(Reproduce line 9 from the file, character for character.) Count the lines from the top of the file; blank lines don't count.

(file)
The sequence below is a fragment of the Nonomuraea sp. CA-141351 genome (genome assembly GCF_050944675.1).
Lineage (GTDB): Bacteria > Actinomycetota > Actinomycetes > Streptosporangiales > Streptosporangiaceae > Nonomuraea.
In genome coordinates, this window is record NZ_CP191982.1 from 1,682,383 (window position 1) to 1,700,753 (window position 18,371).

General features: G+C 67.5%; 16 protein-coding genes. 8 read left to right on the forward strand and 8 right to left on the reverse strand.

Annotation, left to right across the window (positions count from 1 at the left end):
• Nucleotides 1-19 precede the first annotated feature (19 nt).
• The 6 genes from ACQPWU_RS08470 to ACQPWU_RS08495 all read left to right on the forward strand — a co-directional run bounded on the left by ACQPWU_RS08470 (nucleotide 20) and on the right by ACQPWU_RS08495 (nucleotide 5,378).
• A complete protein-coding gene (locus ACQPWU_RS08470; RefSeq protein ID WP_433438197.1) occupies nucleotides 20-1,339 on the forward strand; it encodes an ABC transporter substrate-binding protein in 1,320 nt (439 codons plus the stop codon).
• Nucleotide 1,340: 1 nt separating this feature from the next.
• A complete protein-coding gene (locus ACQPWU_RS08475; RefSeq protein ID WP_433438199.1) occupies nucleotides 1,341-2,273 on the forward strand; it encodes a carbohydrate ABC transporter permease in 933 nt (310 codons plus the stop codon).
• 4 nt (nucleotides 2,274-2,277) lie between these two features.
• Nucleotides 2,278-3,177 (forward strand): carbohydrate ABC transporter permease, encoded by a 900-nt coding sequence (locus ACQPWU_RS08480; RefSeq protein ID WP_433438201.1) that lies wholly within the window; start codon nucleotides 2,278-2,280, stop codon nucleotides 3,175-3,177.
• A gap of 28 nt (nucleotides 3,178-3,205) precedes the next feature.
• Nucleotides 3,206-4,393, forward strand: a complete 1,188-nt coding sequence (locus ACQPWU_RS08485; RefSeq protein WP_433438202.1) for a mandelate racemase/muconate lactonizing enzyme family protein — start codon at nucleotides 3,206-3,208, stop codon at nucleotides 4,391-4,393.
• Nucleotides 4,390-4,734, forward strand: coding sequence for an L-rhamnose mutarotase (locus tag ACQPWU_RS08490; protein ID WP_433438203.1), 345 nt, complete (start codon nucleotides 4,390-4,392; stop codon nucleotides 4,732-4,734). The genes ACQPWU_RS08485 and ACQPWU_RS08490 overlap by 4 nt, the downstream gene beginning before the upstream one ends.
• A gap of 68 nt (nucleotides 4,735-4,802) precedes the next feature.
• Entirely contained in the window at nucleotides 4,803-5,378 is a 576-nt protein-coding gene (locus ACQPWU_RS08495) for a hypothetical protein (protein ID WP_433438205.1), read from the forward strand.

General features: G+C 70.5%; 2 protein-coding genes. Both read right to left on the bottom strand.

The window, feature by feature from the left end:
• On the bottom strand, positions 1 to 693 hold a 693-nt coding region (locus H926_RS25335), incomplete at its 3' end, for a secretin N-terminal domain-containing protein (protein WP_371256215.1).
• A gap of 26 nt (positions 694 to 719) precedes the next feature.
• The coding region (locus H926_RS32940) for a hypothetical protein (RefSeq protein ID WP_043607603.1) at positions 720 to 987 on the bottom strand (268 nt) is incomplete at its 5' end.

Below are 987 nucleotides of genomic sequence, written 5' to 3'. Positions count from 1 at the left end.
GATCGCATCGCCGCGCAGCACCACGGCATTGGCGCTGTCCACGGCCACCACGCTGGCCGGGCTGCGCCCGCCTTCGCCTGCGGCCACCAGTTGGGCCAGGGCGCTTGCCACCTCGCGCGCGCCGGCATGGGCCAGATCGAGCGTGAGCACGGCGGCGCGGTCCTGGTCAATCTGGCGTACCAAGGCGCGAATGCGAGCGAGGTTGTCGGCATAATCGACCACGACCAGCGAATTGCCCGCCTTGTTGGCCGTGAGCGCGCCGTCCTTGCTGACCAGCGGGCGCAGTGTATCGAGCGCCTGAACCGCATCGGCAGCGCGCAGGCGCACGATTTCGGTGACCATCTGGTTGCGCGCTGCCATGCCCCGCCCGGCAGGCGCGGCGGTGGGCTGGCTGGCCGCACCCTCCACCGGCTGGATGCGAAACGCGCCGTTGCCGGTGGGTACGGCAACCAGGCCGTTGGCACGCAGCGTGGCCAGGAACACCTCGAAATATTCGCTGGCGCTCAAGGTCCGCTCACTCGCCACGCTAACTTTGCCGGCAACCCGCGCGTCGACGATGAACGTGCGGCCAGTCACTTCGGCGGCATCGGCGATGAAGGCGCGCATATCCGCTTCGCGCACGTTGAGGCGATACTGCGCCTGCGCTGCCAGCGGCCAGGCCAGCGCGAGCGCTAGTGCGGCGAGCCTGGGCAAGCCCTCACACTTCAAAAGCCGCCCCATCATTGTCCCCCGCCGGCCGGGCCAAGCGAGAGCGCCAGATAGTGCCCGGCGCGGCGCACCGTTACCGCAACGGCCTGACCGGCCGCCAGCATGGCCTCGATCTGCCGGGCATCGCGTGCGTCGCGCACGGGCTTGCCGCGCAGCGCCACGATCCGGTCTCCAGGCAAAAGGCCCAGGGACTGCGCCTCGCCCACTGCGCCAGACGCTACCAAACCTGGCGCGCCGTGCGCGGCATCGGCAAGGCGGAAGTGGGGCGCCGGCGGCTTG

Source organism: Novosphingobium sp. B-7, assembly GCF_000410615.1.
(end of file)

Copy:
• Nucleotide 1,340: 1 nt separating this feature from the next.